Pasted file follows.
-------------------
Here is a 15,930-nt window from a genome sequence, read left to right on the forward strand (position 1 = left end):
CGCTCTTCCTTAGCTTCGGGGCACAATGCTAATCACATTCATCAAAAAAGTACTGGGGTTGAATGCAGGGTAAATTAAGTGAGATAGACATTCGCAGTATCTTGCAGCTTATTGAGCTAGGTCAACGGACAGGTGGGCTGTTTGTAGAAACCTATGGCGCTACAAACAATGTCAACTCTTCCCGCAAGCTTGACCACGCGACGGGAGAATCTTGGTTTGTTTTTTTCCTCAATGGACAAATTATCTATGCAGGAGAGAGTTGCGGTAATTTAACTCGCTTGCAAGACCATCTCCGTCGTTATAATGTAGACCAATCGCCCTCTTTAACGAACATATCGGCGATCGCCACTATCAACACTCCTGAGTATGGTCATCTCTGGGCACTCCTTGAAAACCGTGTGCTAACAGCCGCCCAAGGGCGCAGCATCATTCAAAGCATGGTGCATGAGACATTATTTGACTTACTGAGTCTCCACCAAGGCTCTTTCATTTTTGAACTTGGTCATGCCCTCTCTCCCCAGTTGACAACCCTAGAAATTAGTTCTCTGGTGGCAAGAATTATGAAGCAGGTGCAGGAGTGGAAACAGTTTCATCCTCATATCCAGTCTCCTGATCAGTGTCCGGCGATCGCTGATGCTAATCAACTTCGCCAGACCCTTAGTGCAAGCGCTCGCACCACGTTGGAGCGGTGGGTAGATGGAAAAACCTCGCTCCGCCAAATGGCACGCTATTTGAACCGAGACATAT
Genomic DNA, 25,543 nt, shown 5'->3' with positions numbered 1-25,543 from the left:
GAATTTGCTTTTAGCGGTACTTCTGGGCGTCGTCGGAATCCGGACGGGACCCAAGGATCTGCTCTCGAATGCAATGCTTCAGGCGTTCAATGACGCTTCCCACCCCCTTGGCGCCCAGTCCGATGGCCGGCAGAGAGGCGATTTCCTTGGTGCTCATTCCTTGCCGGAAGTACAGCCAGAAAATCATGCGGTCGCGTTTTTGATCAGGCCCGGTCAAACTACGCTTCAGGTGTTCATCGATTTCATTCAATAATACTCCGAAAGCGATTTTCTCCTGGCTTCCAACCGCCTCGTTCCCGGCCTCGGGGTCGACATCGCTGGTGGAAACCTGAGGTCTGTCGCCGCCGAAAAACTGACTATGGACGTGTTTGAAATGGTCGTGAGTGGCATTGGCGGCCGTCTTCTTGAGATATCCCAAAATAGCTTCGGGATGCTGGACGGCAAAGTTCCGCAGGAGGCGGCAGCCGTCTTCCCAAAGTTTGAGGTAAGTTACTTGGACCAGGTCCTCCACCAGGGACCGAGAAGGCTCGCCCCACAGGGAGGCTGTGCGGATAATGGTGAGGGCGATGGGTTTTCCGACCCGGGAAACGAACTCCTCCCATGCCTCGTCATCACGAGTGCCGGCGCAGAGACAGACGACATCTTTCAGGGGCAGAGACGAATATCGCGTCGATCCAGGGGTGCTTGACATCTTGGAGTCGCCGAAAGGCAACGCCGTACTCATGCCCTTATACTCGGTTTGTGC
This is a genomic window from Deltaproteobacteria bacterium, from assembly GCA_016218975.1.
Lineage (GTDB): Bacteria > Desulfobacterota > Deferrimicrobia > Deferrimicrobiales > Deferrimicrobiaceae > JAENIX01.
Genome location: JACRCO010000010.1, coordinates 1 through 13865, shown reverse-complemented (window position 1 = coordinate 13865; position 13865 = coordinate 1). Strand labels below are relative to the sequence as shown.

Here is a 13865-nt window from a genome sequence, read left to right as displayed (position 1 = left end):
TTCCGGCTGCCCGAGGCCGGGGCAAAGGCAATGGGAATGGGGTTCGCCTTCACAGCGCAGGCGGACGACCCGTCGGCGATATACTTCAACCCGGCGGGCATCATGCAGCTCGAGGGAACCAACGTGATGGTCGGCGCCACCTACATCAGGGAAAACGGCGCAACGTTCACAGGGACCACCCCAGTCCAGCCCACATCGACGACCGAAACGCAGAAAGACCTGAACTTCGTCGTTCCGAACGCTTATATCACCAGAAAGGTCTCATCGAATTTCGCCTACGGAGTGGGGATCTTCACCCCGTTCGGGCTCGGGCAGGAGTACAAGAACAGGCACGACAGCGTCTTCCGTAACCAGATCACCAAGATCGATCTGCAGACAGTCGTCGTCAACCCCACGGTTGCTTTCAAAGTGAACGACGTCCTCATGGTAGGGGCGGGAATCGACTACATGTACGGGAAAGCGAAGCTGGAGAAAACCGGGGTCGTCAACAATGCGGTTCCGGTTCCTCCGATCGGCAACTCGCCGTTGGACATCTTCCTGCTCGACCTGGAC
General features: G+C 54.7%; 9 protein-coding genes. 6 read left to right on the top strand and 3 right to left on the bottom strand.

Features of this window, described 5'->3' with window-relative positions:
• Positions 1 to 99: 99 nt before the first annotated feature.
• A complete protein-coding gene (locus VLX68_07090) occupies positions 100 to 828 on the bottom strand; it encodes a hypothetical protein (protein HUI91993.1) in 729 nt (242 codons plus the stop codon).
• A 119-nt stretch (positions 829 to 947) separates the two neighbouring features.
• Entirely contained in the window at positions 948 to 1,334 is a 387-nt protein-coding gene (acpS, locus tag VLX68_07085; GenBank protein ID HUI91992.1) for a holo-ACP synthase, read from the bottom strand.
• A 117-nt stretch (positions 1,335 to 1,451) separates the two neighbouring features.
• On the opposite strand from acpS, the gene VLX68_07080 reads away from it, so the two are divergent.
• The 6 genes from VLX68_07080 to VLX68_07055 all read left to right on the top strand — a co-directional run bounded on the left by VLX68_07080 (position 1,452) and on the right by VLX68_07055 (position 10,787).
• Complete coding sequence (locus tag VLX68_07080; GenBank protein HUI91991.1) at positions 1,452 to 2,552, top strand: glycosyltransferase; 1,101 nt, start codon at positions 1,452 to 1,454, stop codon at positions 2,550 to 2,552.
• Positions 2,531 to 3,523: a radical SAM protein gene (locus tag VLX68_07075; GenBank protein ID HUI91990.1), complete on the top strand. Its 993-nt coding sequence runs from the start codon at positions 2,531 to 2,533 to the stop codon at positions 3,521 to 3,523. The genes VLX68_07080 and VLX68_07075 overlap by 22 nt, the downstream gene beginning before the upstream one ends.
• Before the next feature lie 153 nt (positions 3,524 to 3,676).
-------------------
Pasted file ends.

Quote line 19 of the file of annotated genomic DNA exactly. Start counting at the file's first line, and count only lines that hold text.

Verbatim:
• Complete coding sequence (locus tag VLX68_07080; GenBank protein HUI91991.1) at positions 1,452 to 2,552, top strand: glycosyltransferase; 1,101 nt, start codon at positions 1,452 to 1,454, stop codon at positions 2,550 to 2,552.